During spring and summer, the leading edge of pre-frontal ridges moving off the East Coast will direct northerly or nor-easterly winds down the Tasman Sea (see image 1 below). If a sea breeze is blowing, the pre-frontal winds will combine with the sea breeze to create a larger windswell than a pure sea breeze ever could. It’s not uncommon to see 4-5 foot waves from these systems in Sydney, even bigger the further south you go as the fetch is greater. Hence why Tassie’s east Coast is the favoured recipient.

Image 1: Nor-east sea breezes on the lower East Coast are amplified by a northerly ridge. Note the fetch aimed toward Tassie's East Coast.

Because these winds are ‘pre-frontal’ they suddenly change direction when the front crosses the coast (see image 2 below, where the ridge has moved offshore). And here’s where it gets really good. If those winds blow deep into the night before suddenly turning nor-west, then the early birds will wake to a clean peaky windswell. Because it's a windswell the size will begin dropping as soon as the wind stops blowing from behind it.

Don't discount the quality that can be found during these events. Take a look again at the image above at right, that's a lot of ocean those winds are blowing across. Of course you've gotta be in the right place to benefit.

Image 2: As the front crosses the coast the wind switches offshore, groming the remaining swell. Be quick!

The reason these systems only occur on NSW’s south coast and Tasmania is because weather systems move west to east across the continent, so therefore the front comes through as an offshore. A similar weather system in Western Australia would have a build up of nor-west wind off the desert followed by a front that brings an onshore wind. Also, Queensland and NSW’s north coast are too far north to get regular passing fronts. These regions can still benefit from “synoptic sea breezes” but the pattern isn’t as predictable as further south.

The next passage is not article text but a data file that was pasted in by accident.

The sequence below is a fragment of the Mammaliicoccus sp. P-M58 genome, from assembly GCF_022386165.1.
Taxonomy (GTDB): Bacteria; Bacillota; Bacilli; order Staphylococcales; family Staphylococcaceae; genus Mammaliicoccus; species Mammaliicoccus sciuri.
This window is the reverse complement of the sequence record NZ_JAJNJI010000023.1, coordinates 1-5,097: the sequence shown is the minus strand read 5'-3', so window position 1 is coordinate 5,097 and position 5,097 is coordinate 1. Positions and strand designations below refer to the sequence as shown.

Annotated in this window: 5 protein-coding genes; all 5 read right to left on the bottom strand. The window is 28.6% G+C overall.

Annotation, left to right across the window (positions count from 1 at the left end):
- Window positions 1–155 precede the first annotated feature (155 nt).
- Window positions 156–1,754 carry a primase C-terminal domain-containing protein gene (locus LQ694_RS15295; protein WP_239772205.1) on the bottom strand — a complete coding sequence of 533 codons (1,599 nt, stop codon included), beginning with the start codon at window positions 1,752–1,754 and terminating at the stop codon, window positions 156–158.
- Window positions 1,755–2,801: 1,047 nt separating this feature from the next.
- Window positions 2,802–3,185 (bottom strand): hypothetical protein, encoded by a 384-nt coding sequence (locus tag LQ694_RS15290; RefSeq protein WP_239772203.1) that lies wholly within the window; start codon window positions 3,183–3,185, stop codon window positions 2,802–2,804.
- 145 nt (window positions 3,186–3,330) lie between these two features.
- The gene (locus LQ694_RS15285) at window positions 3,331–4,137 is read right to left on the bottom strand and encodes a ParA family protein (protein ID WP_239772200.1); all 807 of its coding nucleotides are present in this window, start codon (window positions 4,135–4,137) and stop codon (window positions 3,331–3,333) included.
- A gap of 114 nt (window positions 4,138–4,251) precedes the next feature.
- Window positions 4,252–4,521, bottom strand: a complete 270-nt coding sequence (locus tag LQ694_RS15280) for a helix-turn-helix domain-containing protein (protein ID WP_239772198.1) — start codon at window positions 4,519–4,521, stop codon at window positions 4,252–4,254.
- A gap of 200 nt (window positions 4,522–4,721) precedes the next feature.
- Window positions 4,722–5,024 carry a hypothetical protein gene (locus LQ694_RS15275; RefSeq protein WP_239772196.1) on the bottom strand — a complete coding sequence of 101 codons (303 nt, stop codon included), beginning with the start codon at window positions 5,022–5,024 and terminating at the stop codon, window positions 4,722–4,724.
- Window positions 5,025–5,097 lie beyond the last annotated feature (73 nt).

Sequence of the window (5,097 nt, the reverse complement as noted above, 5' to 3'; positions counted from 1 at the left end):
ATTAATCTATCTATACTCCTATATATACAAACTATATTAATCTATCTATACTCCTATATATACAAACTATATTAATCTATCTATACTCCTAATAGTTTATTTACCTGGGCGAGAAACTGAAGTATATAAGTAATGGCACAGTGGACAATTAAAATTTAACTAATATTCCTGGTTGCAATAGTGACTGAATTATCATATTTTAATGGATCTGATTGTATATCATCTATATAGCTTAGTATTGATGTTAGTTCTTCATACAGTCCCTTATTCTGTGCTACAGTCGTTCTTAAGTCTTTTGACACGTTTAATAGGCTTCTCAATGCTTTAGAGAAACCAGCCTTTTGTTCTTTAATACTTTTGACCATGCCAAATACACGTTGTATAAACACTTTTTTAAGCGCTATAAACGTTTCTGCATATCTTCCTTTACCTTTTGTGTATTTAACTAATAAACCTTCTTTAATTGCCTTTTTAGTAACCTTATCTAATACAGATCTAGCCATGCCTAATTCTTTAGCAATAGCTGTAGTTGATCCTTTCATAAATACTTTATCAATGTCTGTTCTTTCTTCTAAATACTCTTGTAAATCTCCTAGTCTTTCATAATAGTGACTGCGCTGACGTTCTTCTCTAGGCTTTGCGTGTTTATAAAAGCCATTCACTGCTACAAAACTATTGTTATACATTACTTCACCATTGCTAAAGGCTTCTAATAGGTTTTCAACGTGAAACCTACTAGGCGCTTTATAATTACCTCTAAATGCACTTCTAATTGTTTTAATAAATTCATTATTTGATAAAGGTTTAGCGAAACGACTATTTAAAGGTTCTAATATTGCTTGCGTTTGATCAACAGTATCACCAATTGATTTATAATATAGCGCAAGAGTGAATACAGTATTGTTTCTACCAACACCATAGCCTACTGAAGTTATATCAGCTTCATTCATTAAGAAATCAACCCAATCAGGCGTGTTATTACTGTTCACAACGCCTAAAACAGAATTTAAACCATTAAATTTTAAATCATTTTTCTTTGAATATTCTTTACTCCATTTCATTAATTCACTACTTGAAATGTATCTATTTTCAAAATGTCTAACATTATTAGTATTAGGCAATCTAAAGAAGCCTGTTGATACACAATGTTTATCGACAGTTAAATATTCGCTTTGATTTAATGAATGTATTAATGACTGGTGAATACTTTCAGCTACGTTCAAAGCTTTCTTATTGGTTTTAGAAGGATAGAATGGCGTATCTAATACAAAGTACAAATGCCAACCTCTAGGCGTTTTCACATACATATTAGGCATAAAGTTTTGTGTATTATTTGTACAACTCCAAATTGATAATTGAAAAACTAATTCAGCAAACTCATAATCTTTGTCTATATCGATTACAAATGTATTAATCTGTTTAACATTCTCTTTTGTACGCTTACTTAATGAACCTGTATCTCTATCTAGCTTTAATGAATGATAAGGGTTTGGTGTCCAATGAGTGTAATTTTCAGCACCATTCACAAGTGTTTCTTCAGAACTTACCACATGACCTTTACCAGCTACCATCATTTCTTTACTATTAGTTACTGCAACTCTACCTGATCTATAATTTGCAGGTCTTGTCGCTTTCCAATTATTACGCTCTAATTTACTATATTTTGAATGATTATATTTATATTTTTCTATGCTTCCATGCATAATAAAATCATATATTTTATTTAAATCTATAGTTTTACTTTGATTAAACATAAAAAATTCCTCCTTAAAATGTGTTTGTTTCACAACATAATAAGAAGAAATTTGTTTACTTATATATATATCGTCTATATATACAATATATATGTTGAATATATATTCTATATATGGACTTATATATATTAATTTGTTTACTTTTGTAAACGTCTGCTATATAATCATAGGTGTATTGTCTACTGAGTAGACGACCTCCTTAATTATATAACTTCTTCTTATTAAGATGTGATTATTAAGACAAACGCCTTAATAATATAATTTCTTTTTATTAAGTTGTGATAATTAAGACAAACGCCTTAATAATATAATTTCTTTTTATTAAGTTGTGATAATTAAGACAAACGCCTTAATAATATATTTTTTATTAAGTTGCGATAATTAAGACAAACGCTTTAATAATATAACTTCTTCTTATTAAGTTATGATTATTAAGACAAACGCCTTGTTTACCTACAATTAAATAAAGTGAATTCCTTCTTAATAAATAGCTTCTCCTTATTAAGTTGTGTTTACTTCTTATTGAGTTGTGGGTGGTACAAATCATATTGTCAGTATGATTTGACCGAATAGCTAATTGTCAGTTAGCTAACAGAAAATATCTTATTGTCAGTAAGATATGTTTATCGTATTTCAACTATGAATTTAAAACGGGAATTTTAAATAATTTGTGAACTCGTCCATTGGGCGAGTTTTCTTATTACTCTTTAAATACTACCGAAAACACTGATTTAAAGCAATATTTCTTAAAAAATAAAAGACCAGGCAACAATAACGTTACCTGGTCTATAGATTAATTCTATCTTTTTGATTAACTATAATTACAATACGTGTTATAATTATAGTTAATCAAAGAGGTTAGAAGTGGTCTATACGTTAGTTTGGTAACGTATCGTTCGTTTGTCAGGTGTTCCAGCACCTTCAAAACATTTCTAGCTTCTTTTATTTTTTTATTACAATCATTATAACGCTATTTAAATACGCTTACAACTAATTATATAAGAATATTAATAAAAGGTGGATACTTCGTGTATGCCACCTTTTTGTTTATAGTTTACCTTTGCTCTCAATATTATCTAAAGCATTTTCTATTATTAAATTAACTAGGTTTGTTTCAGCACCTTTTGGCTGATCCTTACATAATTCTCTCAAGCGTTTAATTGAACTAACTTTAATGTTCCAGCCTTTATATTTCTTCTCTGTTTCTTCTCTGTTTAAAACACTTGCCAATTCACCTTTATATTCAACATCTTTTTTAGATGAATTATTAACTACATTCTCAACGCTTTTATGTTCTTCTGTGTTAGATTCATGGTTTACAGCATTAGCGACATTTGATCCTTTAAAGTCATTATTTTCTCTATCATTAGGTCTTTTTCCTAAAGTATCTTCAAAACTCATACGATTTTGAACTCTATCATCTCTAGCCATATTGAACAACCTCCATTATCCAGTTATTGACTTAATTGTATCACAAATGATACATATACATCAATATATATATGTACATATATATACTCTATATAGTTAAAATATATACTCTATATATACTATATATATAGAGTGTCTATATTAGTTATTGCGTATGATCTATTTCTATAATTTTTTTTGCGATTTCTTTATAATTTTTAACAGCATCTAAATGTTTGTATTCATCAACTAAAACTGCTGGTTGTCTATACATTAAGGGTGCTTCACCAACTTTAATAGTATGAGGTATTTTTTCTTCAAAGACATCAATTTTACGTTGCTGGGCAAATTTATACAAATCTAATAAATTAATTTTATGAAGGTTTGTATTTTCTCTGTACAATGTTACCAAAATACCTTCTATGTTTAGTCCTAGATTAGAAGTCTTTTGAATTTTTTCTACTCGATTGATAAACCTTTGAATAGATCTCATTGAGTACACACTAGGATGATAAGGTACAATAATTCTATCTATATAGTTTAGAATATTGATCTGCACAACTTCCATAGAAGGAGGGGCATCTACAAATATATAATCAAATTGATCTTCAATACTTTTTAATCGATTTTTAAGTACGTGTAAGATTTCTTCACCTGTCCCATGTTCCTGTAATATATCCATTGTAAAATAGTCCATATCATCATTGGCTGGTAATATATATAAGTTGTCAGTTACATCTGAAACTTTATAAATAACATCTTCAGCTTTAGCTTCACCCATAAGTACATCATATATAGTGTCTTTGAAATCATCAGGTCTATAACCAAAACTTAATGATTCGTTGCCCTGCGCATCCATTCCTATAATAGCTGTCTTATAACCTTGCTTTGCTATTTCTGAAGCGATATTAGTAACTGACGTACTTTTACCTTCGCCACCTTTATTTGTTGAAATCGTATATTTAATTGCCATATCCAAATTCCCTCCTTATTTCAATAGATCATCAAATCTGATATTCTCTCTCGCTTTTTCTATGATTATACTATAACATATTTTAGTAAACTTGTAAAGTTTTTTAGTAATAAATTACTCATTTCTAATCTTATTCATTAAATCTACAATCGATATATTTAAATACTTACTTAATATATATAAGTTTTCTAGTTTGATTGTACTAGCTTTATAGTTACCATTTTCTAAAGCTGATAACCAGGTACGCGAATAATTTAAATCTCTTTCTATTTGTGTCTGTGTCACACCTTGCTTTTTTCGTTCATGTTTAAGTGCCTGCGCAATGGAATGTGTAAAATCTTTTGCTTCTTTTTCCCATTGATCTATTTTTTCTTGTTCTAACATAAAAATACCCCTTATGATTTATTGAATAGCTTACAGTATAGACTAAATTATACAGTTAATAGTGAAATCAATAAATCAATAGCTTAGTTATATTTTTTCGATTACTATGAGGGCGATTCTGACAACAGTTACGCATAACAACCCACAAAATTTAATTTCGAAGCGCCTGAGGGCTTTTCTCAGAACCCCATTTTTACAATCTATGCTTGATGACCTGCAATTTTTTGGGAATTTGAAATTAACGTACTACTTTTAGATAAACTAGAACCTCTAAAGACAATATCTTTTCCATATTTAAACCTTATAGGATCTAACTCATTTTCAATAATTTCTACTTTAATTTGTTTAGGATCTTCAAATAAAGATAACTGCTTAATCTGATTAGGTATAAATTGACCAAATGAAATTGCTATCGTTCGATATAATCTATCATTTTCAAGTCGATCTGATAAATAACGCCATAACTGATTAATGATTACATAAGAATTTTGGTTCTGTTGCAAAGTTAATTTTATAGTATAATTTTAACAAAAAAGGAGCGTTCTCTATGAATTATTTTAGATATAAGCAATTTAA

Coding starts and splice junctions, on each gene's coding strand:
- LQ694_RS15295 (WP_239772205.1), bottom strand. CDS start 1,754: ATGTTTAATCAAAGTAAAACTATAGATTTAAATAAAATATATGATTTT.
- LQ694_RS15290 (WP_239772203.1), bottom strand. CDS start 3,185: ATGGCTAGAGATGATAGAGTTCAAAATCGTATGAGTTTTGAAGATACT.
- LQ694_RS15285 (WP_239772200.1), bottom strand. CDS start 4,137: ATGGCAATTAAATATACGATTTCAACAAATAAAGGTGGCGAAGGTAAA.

Understanding the sea breeze: Part 1


freeride76's picture
freeride76's picture
freeride76 Tuesday, 17 Oct 2017 at 8:53am

Great read Stu.

Also, QLD and NSW don't often have enough fetch length to generate any meaningful swell.

We get the frontal wind shift, but there's rarely enough windswell for it to be anything more than a few novelty 2 footers.

truebluebasher's picture
truebluebasher's picture
truebluebasher Tuesday, 17 Oct 2017 at 11:38pm

Super amazing again Stu'
Goldy occasionally gets really low double onshore blow near glassy creepy comb-overs.
Super rare West- East dust storms that blow thru to NZ seem to whip the North a fair share.

So Qld is too far north to benefit from East > West synoptic winds that amp the Southcoast.
Question 1... Does Qld/NSW obtuse coastline also shape up synoptic wind effect ?
Question 2... Qld/NSW border being the longest land fetch. = (Sustained open faced rides?)

Nick Bone's picture
Nick Bone's picture
Nick Bone Wednesday, 18 Oct 2017 at 6:27am

"On hot summer days when the sea breeze doesn’t come in and the conditions remain still, it's almost certainly because the sea beeze is being held at bay by an opposing synoptic wind. It’s not that there’s nothing happening in the atmosphere, rather that the opposing forces are balancing each other."

Could you boat out to this place of balance? Like what does 2 winds colliding look like?

Craig's picture
Craig's picture
Craig Thursday, 19 Oct 2017 at 1:25pm

It's more so that the air masses are in equilibrium, and this locations is where it is dead still with no wind at all. The doldrums and glassy region.